Perhaps Mr. Halliday can lend his hydrological expertise to solving the constraints to water based development, rather than introducing red herrings hanging on long distance transmission lines into a more constructive discussion of Saskatchewan’s future.

Sandra Bathgate SIPA Administrator

Signed on behalf of the SIPA Board of Directors and SIPA Membership

SIPA (Saskatchewan Irrigation Projects Association) was established as a non-profit organization in 1996 with a mandate is to represent the interests of the irrigation membership in Saskatchewan and to provide a common voice for issues concerning irrigators.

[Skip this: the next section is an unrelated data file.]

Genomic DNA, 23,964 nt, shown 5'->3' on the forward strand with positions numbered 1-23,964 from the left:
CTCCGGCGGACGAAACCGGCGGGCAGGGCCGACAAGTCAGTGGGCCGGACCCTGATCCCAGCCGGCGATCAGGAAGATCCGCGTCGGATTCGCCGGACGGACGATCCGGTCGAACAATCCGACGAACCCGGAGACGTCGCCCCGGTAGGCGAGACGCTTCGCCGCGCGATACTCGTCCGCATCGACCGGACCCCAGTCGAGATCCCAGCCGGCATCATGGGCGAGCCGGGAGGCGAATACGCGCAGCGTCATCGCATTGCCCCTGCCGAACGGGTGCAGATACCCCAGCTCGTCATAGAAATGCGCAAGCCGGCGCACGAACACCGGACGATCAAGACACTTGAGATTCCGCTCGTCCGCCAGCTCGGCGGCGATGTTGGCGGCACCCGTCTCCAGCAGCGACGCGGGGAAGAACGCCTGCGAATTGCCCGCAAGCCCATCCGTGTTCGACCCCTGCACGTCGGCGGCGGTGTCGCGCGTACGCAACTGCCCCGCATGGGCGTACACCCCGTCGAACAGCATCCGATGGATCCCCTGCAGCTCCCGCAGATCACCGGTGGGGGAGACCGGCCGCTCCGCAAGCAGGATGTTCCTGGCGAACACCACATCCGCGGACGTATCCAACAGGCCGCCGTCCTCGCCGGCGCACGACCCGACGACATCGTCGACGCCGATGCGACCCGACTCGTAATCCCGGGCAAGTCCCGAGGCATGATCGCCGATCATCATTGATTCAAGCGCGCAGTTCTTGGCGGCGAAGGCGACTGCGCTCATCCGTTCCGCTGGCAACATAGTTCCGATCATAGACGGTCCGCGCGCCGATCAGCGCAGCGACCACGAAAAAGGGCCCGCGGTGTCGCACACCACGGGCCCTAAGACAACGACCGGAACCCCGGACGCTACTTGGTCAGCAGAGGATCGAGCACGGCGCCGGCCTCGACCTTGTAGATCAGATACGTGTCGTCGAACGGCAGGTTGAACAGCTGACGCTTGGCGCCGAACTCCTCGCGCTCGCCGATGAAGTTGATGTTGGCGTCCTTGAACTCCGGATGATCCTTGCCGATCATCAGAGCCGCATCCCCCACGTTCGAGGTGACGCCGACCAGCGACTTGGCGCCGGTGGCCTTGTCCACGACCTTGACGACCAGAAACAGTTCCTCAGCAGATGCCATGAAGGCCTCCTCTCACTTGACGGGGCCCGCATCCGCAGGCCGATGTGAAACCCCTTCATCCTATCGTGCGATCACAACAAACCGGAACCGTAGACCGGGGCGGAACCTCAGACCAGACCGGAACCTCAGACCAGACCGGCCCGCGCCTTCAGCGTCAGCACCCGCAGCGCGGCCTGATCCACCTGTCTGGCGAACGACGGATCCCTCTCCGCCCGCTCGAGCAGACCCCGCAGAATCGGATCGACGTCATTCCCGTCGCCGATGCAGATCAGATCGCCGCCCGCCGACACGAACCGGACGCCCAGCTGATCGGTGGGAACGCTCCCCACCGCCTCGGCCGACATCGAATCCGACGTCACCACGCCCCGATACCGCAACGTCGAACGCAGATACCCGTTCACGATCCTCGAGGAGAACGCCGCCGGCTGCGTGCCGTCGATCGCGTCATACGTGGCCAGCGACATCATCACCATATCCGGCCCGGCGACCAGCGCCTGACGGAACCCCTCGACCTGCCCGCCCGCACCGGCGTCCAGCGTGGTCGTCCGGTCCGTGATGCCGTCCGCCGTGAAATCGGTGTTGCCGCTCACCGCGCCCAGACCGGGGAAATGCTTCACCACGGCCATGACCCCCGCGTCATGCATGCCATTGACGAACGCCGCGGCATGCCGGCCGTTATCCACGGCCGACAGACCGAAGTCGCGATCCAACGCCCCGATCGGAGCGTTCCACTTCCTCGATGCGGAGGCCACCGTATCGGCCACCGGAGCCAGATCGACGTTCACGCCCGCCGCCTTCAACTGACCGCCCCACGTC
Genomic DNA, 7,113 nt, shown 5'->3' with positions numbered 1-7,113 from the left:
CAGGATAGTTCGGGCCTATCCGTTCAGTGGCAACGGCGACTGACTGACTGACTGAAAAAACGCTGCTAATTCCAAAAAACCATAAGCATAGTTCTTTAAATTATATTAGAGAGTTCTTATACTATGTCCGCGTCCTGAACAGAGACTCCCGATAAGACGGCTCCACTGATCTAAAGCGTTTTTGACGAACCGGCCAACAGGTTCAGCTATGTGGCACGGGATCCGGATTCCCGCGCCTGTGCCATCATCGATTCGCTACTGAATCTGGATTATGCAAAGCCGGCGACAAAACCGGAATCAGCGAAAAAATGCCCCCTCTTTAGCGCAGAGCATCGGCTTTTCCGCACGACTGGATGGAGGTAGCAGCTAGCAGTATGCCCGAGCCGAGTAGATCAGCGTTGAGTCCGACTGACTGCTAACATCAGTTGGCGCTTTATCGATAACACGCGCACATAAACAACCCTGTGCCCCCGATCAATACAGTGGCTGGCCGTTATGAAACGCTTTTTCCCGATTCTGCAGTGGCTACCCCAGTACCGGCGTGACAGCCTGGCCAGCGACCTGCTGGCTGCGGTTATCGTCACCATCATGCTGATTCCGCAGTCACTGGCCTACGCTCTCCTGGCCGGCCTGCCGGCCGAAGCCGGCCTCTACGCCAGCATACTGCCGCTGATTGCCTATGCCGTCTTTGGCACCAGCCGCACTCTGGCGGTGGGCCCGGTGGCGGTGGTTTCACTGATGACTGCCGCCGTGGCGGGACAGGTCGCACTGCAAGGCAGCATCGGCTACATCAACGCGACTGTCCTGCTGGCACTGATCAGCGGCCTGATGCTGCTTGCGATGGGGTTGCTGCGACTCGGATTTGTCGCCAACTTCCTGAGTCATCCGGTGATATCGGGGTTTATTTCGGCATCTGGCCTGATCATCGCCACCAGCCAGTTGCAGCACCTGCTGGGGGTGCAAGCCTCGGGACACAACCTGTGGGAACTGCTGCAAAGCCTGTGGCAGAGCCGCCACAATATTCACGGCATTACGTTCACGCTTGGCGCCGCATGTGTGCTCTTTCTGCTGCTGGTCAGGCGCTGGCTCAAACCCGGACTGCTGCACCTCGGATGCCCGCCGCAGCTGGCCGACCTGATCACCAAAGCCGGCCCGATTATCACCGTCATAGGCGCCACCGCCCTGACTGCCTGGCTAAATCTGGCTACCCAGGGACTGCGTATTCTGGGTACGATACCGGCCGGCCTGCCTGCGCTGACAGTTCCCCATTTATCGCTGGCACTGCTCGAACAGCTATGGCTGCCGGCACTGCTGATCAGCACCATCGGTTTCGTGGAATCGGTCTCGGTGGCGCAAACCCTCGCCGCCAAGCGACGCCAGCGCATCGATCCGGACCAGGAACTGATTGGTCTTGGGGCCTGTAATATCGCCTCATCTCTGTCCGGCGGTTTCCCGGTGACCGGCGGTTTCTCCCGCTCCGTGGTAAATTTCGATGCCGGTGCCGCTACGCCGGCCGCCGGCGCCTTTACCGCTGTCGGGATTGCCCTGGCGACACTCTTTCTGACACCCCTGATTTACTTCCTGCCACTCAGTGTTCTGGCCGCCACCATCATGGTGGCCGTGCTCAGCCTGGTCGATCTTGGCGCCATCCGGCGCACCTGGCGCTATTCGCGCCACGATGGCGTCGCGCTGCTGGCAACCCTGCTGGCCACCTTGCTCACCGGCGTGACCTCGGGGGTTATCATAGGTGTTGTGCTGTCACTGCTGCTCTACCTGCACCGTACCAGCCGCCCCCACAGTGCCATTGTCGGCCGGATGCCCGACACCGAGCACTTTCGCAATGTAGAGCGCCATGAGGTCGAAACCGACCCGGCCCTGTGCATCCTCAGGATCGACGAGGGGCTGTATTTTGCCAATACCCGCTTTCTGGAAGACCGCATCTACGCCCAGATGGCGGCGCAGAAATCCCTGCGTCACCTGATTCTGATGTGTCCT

[i] See for examples the studies completed by Prof. Surendra Kulthreshtha, University of Saskatchewan in:

SIPA (2008), Time to Irrigate Volume II, Page 170.

[ii] SIPA (2008) Time to Irrigate Volume II, page ii.